1970s >> 1977 >> no-875-july-1977

History’s Loss?

It is easy for those people who cherish the idea that great men are the makers of history to accept that what is lacking in the present crisis is the quality of great leadership. Such people will no doubt stamp their feet and gnash their teeth in rage and frustration to discover that a whole period of history missed its chance simply because greatness was brushed aside. The late Winston Churchill’s fan-club will be furious, after all those years of revering him as “the greatest living Englishman”, that he is posthumously to be eclipsed by a man he detained in prison during World War II under Order 18B. You will have guessed that we are referring to none other than Sir Oswald Mosley.The New Statesman for 27th May 1977 carried a large advertisement for Mosley’s new book My Life. A whole host of household names are listed paying tribute to their fellow mediocrity. Here are some examples.

By general assent he could have become the leader of either the Conservative or the Labour Party . . . political genius.


Michael Foot.

With or without his black shirt, Mr. Foot? It really says a lot for the alleged differences between the Labour and Conservative Parties that the man who founded the British Union of Fascists could have been leader of either. Without going into pure conjecture, it is obvious that Mosley himself would have changed as all leaders do to ride the tempest and survive in the turmoil of capitalism. The system would still have produced war. It is no consolation to offer the millions slaughtered that they are dying under the leadership of a “political genius”. That is what was said about Churchill, what the Russians said about Stalin and the Germans about Hitler. In any event capitalism had its war; the Conservatives and Labourites managed to muddle through without Mosley, and the millions still died for nothing.

Easy to show that Mosley must have become Prime Minister.

How he “must have” but did not, we can leave to Lord Hailsham’s knowledge of English. Whom did he plump for — Churchill or Mosley? While the majority of the working class remain politically ignorant, one demagogue is as bad as another. What is needed is an attitude of self-reliance based on Socialist understanding. We shall then have no use for Prime Ministers because society will be changed and the political power of one class over another will have ceased.

A superb political thinker, the best of our age.

Well, what would you expect? Politically, Mosley has been nothing more than a reformist and a nationalist. His “thinking” has never penetrated beyond the system of wage-slavery known as capitalism. Neither has that of A. J. P. Taylor or any of the others who now pay tribute to the Jew-baiter whose “superb” thinking crystallized in the slogans “Britain First” and “Britain for the British”.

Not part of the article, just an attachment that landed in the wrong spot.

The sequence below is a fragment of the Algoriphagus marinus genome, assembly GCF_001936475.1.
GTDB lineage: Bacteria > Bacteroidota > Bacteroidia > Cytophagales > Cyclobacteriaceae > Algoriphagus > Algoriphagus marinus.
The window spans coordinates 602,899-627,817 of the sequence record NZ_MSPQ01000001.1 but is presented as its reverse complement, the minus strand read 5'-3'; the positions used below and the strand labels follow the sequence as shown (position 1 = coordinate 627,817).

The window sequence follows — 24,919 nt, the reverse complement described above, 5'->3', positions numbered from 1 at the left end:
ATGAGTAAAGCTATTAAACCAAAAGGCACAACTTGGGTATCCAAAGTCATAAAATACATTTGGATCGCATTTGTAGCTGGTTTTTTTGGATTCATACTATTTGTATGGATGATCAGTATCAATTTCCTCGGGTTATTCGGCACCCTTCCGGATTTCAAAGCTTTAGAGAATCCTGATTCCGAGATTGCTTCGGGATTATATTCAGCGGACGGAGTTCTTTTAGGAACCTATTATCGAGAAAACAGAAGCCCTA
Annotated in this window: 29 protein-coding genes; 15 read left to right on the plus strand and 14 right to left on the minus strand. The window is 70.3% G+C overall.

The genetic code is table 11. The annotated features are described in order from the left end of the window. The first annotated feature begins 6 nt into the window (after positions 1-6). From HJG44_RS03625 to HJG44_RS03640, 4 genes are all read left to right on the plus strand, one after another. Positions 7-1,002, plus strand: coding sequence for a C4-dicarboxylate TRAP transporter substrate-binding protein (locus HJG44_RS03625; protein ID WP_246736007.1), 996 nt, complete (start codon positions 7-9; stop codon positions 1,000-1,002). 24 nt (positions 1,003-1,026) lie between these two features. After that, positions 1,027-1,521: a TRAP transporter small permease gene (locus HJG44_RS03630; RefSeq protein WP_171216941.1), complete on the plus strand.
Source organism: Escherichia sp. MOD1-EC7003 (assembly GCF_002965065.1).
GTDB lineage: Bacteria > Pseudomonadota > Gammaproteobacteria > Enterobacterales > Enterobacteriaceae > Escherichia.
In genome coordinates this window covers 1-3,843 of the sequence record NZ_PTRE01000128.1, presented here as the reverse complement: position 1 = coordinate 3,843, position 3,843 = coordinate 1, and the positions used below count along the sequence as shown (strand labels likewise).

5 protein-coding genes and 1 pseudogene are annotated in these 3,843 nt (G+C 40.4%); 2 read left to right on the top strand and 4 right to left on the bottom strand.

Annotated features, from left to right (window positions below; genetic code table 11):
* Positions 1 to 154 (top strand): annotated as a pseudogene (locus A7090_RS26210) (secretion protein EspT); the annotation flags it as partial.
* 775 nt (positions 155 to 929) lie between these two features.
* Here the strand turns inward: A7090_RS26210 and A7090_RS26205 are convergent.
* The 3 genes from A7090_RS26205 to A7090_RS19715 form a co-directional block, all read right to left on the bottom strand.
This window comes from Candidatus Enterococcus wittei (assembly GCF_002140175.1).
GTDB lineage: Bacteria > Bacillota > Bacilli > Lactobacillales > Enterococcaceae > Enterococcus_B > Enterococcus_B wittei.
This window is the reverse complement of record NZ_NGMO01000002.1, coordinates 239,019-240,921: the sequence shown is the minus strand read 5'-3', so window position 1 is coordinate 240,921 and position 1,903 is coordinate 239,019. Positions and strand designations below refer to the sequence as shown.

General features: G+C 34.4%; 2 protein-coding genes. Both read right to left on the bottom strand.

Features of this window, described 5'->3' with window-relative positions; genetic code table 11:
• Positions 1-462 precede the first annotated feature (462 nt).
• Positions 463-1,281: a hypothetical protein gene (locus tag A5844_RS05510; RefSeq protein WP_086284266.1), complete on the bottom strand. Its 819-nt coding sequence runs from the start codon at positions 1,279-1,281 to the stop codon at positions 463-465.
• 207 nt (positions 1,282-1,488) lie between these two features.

In eloquence, will power, courage and organizing ability he had in his entire person more to offer than recent entire Cabinets.

Which is not really saying very much. But it might explain the anti-strike policy pursued by the Daily Mirror particularly while King was in control.

Mosley was spurned by . . . every party leader, simply and solely because he was right.

Strange how this “political genius” has only lately been discovered by people who no doubt thought it best to imprison him during the war because of his Nazi sympathies, and who did not have a kind word to say about him during the days of the Black-shirt rallies, when his talent for being “right” in both senses of the word was most in evidence. Similar sickly comments to those quoted are made by Malcolm Muggeridge and Lord Boothby, then from the New York Herald Tribune comes:

Dominated the TV screen . . . a spellbinder.

Just like Fred Flintstone and David Frost, no doubt. When the workers waken from the spell of the spellbinders they are still suffering from poverty, unemployment and war. The final comment comes from Harold MacMillan:

Great talents and great strength of character.

MacMillan did become Prime Minister. Although like all leaders before and since, he was unable to control the chaotic workings of capitalism, he did earn himself the nickname “unflappable Mac” for managing to remain outwardly calm while the hell of capitalism raged about him. He also managed to delude some workers that they had “never been had so good” (or words to that effect). If those are the qualities he believes to constitute “great talents”, the standard by which he admires Mosley is not a very commendable one. The working class would do well to ignore all purveyors of such nonsense, and organize consciously for Socialism.

Harry Baldwin